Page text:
UC San Francisco researcher discovers radiation-resistant stem cells in mice

Laura Dyrda -   Print  |
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UC San Francisco department of orthopedic surgery researcher Annarita Scaramozza, PhD, has made a discovery that could boost recovery from radiation therapy for cancer treatment with 'super hero' stem cells.

 

Radiation therapy for cancer treatment typically eliminates the stem cells charged with regrowing muscles after a traumatic event. However, in her study, Dr. Scaramozza found mice had reserve stem cells that appeared after the treatment that were resistant to radiation and cellular stress.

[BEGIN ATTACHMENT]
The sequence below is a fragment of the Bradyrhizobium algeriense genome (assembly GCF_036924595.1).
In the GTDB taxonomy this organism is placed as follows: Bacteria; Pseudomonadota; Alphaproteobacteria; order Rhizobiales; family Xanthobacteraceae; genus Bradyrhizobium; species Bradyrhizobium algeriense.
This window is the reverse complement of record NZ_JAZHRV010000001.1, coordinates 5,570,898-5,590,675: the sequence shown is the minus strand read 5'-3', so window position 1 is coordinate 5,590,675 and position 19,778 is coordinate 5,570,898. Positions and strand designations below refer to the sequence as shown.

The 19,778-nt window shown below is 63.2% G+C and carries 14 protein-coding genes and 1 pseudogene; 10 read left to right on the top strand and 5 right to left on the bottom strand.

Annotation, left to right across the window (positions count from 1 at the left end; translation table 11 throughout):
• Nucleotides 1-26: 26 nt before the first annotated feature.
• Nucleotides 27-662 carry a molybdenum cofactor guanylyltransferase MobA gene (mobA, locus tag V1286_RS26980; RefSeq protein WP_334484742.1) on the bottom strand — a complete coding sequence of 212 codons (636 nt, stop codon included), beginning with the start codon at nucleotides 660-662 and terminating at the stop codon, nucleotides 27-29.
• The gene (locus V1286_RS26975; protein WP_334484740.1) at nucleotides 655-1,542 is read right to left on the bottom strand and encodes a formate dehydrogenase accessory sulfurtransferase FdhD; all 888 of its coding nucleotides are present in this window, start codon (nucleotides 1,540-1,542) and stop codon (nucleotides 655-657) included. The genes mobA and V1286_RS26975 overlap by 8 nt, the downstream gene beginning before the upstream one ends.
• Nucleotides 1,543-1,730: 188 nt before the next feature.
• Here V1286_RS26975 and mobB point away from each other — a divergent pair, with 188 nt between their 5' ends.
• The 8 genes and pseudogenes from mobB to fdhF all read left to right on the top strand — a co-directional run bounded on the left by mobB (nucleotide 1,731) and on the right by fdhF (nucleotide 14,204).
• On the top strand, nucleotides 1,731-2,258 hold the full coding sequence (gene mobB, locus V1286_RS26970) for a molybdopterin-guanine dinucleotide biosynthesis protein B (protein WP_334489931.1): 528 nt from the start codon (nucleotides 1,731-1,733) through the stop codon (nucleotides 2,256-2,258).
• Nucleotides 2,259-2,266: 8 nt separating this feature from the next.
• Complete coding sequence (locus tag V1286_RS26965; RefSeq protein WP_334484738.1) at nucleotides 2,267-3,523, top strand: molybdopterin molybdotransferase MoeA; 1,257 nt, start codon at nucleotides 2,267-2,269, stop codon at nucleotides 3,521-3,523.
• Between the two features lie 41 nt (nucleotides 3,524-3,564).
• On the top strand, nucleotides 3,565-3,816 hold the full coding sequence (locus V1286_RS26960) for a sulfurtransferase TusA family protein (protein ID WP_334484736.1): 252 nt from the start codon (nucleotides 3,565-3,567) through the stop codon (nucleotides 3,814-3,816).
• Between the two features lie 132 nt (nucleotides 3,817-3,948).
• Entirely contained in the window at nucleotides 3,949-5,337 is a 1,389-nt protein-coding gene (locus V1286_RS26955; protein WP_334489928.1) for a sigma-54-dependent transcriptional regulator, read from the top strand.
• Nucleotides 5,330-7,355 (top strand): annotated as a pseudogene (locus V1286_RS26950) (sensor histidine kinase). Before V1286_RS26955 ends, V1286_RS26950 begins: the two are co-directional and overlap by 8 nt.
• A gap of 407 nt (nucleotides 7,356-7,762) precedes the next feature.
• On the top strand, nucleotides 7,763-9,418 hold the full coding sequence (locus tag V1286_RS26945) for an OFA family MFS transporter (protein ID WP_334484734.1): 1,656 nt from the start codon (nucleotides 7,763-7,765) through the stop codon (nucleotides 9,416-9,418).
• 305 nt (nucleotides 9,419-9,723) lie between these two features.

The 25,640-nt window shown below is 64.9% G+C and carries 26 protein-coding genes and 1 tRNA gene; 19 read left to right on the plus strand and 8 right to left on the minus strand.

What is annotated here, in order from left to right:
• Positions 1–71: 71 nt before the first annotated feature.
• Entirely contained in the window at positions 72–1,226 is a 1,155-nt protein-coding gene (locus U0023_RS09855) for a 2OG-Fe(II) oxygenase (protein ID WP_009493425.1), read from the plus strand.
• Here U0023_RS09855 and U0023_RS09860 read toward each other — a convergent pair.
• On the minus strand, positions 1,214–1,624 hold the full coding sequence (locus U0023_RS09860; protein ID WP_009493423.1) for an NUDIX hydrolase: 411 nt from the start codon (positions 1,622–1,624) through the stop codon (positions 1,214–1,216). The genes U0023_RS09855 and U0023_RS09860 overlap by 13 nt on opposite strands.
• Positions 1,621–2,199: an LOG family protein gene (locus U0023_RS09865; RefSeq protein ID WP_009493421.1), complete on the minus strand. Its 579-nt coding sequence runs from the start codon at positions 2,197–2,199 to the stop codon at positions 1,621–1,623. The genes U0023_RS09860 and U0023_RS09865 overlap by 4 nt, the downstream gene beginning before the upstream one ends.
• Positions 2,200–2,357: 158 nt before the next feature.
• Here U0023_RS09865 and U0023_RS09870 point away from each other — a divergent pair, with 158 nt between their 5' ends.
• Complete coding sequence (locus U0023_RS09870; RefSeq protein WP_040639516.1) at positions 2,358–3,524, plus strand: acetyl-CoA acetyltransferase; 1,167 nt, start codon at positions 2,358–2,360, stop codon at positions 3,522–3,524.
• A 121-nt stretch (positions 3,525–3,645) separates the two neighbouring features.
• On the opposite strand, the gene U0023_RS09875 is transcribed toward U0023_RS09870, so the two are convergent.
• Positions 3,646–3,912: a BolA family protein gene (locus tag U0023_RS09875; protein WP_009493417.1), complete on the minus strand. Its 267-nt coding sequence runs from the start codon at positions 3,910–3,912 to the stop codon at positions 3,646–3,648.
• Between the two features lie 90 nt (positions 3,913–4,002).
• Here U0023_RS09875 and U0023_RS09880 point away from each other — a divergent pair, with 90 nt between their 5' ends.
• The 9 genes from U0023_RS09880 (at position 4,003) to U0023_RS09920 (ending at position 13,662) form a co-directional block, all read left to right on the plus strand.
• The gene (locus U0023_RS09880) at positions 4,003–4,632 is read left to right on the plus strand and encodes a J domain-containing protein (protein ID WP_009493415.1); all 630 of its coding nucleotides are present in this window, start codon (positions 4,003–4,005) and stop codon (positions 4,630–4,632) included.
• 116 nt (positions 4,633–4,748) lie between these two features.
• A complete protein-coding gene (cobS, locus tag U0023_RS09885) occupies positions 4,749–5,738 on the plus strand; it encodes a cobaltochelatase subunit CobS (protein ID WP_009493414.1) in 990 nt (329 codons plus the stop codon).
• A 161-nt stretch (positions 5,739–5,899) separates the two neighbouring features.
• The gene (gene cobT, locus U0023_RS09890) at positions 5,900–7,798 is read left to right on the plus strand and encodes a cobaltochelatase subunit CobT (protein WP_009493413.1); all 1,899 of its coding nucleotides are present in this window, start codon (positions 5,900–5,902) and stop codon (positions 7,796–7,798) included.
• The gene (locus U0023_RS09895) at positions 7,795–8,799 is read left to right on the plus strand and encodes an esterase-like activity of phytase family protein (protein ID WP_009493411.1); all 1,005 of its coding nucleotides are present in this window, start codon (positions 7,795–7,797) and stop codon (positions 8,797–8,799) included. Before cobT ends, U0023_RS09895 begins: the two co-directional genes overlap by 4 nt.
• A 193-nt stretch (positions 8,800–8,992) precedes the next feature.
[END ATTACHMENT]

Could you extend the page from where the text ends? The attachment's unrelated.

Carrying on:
The stem cells were normally inactive but sprang into gear when radiation destroyed the mice's initial stem cells. The reserve stem cells also took over when environmental toxins found in plastics damaged the initial regular stem cells. In conjunction with members of the laboratory of Andrew Brack, PhD, Dr. Scaramozza was able to make regular stem cells radiation-resistant through anti-oxidizing agents.

Future study could examine the potential and limitations of the radiation-resistant stem cells.

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